Scientists have discovered a Super-Earth that is four times the mass of our planet and takes just 10.8 days to complete a whole year.
According to the American space agency NASA, the exoplanet, called Ross 508 b, was discovered using a new infrared monitoring technique. It is located 37 light-years from us. The Super-Earth “skims in and out of its star's habitable zone”. And it revolves around a red dwarf star called Ross 508, just like our Earth orbits the Sun.
Discovery Alert!— NASA Exoplanets (@NASAExoplanets) August 3, 2022
A recently discovered exoplanet skims in and out of its star's habitable zone. It's 37 light-years from Earth and about four times our planet's mass, making Ross 508b a super-Earth. A year there, one orbit, takes just 10.8 days! https://t.co/qmEDhIuS3Apic.twitter.com/MW7Cap45If
According to Space.com, the proximity of this Super-Earth to our planet means that it is ripe for atmospheric investigation which could help researchers determine whether life could exist around low-mass stars.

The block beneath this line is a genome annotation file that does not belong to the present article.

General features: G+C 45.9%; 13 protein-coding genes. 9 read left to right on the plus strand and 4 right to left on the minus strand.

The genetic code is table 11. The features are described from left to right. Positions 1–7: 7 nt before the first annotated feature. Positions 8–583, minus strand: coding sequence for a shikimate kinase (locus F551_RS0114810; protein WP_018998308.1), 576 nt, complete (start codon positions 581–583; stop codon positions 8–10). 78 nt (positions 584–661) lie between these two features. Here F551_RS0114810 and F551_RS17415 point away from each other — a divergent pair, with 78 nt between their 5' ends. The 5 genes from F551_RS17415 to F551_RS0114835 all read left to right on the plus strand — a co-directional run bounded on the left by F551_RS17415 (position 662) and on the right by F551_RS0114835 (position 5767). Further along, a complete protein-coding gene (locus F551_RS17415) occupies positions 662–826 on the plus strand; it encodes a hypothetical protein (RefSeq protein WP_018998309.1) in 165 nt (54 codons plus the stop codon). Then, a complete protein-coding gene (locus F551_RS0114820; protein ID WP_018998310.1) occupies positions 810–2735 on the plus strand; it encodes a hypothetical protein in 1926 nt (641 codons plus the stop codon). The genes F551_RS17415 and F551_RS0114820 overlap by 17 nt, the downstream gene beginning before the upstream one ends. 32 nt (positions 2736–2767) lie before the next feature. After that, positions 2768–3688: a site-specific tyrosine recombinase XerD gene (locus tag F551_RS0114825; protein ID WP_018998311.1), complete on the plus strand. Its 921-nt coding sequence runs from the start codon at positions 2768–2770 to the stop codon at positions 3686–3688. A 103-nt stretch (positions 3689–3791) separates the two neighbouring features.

Astronomers in Japan had first spotted the Super-Earth earlier this year in May. The findings were a part of the study titled “A Super-Earth Orbiting Near the Inner Edge of the Habitable Zone around the M4.5-dwarf Ross 508”.
As per the research, the exoplanet orbits the star at a distance that offers temperatures conducive to the formation of water on the surface of the planet. This indicates that Ross 508 b is the habitable zone of the star.
Researchers spotted the planet near a dim star using the Subaru Telescope of the National Astronomical Observatory of Japan (NAOJ) in Hawaii. As the star is smaller in size than the Sun, Ross 508 b orbits it every 10.8 days. Moreover, Ross 508 is significantly dim, thus, the Super Earth experiences 1.4 times the solar radiation that Earth witnesses.
According to the study, the Ross 508 is around 18% of the mass of the Sun which makes it the faintest and smallest star with an orbiting world.
The star was discovered using the radial velocity method. This technique used for locating exoplanets is more effective in finding giant worlds like gaseous planets that orbit at a distance that is too hot for liquid water.